German Health Insurance
If you live and work in Germany, you have the choice of statutory health insurance, known as Gesetzliche Krankenversicherung (GKV) or private health insurance, known as Private Krankenversicherung (PKV). You can choose private health insurance if your income is above a certain level or if you are self-employed.
Private health insurance is available from German and international companies, but it’s important to note that not all international companies offer policies that fulfil the obligations of German law. If you take out private health insurance with an international company, you must able to prove that it provides at least the mandatory minimum covered by statutory health insurance, which includes provision for chronic disease and elderly care.
It is also worth noting that, unlike statutory health insurance, private health insurance is based on your risk profile or, in other words, your age and state of health. Your premium is calculated on the basis of the average cost of medical across different demographic groups so, if you are female or an older person of either sex you are likely to pay more for your private health insurance than say, a young man.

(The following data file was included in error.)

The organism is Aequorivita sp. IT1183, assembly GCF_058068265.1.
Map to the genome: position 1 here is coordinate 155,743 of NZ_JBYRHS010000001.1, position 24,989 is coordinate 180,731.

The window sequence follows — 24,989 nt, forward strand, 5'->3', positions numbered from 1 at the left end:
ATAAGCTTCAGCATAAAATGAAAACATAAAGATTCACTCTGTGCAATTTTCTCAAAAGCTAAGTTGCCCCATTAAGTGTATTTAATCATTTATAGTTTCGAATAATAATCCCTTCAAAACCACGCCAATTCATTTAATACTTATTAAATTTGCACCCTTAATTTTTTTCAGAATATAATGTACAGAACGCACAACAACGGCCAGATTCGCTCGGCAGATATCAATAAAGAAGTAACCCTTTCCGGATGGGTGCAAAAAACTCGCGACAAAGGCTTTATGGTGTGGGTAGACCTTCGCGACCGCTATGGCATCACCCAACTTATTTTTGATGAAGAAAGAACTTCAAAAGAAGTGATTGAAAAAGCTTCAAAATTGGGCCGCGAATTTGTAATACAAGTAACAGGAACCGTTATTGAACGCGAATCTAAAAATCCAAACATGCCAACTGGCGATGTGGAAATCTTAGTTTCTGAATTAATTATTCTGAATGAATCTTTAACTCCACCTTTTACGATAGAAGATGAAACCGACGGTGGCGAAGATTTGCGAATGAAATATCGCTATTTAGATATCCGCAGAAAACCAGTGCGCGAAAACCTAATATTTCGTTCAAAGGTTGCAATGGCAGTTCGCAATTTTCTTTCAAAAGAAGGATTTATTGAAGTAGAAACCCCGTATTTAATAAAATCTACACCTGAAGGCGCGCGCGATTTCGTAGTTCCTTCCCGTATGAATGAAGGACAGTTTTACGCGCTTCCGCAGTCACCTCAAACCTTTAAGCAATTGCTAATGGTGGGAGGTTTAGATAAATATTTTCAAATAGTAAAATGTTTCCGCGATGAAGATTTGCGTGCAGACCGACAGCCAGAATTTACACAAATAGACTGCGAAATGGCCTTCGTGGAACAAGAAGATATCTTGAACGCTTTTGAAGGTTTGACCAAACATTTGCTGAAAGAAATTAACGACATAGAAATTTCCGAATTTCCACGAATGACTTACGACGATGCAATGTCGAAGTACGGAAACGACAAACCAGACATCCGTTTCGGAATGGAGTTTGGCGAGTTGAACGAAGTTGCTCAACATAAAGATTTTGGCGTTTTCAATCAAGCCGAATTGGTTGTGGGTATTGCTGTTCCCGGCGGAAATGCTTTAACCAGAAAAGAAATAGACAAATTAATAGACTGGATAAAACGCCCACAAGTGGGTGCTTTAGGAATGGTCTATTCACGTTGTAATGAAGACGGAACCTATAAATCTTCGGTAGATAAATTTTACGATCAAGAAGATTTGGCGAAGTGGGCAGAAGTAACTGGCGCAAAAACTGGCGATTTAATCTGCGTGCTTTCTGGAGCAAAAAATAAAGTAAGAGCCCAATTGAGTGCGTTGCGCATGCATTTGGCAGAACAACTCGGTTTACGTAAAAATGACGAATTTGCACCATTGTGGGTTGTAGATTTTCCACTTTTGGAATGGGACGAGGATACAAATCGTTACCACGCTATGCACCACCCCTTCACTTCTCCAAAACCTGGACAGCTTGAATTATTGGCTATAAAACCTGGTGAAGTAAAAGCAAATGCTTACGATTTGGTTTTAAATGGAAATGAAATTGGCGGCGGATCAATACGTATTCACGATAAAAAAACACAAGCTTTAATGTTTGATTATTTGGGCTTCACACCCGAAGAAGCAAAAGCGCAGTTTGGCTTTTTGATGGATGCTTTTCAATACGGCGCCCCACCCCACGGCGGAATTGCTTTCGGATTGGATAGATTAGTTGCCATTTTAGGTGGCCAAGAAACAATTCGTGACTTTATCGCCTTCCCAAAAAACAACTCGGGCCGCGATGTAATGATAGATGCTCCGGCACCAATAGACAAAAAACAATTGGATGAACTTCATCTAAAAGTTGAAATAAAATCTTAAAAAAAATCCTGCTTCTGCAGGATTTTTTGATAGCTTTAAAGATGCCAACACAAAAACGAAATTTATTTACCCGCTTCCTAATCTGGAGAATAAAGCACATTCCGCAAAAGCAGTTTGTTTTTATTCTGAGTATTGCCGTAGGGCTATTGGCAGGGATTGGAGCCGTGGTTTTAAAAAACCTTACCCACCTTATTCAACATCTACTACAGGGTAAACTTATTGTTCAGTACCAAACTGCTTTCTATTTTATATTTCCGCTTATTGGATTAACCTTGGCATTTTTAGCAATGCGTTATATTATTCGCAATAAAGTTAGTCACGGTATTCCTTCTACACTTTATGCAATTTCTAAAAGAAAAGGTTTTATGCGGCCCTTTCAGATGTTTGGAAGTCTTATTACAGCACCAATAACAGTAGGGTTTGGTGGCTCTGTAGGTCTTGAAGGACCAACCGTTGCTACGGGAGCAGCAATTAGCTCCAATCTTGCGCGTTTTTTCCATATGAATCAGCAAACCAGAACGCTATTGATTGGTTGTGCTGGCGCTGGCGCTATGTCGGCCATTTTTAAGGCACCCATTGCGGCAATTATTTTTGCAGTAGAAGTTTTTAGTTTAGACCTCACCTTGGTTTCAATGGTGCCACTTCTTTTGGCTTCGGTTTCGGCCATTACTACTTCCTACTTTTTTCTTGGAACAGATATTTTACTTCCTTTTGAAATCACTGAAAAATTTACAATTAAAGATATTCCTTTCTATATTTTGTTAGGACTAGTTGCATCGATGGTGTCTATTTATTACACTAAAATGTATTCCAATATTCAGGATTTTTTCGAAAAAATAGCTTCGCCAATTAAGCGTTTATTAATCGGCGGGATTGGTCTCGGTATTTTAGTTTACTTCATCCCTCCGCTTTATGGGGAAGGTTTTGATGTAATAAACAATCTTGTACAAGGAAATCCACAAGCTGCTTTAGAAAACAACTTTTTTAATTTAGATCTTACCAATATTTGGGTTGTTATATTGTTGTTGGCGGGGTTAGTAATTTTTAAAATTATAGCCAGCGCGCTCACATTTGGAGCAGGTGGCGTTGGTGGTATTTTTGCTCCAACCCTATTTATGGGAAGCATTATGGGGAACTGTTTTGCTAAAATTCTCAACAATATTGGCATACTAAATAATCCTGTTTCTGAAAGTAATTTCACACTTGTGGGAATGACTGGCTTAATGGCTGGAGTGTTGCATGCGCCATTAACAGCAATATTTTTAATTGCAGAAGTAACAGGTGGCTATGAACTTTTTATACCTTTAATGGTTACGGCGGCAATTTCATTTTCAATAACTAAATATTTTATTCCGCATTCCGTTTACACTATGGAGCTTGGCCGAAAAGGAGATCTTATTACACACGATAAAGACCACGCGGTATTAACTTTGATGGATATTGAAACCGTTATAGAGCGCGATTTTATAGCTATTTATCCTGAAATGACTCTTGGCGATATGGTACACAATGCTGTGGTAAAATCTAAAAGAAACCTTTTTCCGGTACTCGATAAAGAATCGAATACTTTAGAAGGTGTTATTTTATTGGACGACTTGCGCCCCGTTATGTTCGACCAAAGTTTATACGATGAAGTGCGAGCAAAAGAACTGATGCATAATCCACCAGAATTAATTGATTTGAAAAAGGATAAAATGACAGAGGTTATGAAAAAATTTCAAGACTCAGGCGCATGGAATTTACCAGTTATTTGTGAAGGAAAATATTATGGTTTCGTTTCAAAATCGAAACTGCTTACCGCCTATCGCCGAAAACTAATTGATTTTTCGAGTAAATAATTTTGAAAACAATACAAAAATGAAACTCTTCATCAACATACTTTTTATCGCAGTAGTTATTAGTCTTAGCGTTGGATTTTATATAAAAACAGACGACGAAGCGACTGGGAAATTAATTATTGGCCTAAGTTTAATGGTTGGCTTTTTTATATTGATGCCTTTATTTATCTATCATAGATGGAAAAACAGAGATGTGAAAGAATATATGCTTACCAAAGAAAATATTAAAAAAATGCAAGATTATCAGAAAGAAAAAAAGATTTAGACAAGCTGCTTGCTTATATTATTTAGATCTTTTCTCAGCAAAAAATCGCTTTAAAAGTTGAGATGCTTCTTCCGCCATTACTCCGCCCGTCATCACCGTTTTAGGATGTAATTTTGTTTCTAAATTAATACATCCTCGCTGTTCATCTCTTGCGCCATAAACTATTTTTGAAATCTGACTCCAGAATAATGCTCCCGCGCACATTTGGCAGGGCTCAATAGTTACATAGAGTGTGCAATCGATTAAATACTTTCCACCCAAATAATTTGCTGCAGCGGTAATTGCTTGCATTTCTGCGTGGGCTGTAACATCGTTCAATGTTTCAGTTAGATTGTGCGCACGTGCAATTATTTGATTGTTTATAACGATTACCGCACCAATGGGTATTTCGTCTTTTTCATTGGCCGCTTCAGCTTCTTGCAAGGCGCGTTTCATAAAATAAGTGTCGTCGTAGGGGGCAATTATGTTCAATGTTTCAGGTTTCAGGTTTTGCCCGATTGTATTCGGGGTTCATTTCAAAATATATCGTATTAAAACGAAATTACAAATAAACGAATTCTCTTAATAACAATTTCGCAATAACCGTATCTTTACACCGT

We only refer companies that comply with German law and, as independent health insurance brokers, offer clear, unbiased advice on all aspects of German health insurance. We understand that expatriats have different expectations of, and requirements from, health insurance, so we are on hand to help you negotiate the labyrinth of health insurance legislation, so that you arrive at a suitable, cost-effective health insurance policy for your stay in Germany.
Of course, terms and conditions vary from policy to policy, so it is critical that your chosen policy provides sufficient cover for any illness or injury that befalls you, or your family, during your time abroad. As with any other insurance policy, you need to weigh up the cost of the premium against the benefits offer, but insufficient cover for emergency or critical procedures could leave you will an eye-watering bill if the worst comes to the worst.
In an emergency, you can be admitted directly to a contracted hospital, which will contact your insurance provider to confirm that the costs of your treatment will be met. However, if you lack sufficient insurance cover, you will still have to pay a fixed daily charge for the first 28 days of any in-patient treatment and this payment will not be reimbursed.